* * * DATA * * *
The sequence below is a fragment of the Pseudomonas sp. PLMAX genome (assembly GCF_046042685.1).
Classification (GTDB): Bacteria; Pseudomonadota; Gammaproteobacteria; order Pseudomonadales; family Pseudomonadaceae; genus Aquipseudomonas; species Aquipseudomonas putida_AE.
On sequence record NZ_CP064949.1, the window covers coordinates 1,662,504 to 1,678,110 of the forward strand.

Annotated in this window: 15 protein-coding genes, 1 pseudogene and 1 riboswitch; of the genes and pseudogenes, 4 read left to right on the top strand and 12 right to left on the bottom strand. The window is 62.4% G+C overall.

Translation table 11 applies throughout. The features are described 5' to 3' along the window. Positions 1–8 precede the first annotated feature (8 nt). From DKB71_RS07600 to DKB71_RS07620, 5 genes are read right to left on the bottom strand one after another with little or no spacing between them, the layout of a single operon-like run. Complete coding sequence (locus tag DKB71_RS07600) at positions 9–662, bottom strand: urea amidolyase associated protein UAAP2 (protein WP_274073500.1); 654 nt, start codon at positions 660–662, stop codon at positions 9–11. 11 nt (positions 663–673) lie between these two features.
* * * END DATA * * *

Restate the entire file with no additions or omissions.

The sequence below is a fragment of the Pseudomonas sp. PLMAX genome (assembly GCF_046042685.1).
Classification (GTDB): Bacteria; Pseudomonadota; Gammaproteobacteria; order Pseudomonadales; family Pseudomonadaceae; genus Aquipseudomonas; species Aquipseudomonas putida_AE.
On sequence record NZ_CP064949.1, the window covers coordinates 1,662,504 to 1,678,110 of the forward strand.

Annotated in this window: 15 protein-coding genes, 1 pseudogene and 1 riboswitch; of the genes and pseudogenes, 4 read left to right on the top strand and 12 right to left on the bottom strand. The window is 62.4% G+C overall.

Translation table 11 applies throughout. The features are described 5' to 3' along the window. Positions 1–8 precede the first annotated feature (8 nt). From DKB71_RS07600 to DKB71_RS07620, 5 genes are read right to left on the bottom strand one after another with little or no spacing between them, the layout of a single operon-like run. Complete coding sequence (locus tag DKB71_RS07600) at positions 9–662, bottom strand: urea amidolyase associated protein UAAP2 (protein WP_274073500.1); 654 nt, start codon at positions 660–662, stop codon at positions 9–11. 11 nt (positions 663–673) lie between these two features.